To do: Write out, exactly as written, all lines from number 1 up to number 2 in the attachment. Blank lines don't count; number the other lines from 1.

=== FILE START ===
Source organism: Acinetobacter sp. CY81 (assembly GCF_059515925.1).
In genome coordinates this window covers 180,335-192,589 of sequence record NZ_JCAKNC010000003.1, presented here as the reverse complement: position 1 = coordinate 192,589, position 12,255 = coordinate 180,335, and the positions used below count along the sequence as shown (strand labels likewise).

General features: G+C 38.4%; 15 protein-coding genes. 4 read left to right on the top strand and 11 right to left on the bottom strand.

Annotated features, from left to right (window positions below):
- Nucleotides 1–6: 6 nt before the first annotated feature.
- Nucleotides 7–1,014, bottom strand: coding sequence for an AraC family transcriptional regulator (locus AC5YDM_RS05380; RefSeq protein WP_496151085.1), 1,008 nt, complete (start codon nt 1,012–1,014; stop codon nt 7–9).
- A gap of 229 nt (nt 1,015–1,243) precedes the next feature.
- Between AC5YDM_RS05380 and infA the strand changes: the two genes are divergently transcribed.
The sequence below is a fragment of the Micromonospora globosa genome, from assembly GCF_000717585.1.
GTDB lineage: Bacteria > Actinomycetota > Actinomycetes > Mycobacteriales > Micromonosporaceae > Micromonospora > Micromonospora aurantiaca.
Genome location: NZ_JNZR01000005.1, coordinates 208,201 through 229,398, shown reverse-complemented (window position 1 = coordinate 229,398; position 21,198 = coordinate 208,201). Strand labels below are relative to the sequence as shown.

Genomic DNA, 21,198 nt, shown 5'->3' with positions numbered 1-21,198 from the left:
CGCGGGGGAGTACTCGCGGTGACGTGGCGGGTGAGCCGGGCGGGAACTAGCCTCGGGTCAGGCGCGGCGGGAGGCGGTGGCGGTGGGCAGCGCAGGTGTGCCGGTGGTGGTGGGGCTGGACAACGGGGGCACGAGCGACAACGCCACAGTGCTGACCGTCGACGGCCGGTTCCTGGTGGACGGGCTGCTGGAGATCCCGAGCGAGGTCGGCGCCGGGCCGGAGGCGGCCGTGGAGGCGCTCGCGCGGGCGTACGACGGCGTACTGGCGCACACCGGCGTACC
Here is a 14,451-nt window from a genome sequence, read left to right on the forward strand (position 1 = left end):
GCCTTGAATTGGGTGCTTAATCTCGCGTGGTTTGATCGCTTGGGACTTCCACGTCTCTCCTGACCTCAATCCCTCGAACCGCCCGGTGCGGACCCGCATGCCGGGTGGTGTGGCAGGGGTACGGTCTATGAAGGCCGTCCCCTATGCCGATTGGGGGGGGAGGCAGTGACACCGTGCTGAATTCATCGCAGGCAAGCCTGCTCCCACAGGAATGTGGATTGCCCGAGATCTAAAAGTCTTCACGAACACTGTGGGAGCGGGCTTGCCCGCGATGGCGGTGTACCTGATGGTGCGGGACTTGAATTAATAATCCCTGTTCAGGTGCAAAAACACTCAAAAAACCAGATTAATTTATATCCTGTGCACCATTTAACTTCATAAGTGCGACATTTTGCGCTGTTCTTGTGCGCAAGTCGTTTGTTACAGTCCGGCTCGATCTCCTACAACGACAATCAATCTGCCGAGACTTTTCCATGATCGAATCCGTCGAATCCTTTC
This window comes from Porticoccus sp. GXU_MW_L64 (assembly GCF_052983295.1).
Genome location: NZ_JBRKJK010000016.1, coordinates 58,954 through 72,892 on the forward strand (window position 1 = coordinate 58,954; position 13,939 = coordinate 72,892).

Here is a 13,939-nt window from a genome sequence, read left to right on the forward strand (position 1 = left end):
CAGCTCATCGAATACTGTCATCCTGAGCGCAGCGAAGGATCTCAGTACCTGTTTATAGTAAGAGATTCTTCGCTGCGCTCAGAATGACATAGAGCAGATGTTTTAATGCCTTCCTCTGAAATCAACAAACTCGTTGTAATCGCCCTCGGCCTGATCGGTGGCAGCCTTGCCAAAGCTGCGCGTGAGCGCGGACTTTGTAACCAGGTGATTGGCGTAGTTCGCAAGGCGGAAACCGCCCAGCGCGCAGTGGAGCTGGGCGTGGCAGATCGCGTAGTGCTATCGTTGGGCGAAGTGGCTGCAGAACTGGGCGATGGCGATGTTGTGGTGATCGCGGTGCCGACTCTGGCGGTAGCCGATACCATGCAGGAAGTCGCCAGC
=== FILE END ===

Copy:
Source organism: Acinetobacter sp. CY81 (assembly GCF_059515925.1).
In genome coordinates this window covers 180,335-192,589 of sequence record NZ_JCAKNC010000003.1, presented here as the reverse complement: position 1 = coordinate 192,589, position 12,255 = coordinate 180,335, and the positions used below count along the sequence as shown (strand labels likewise).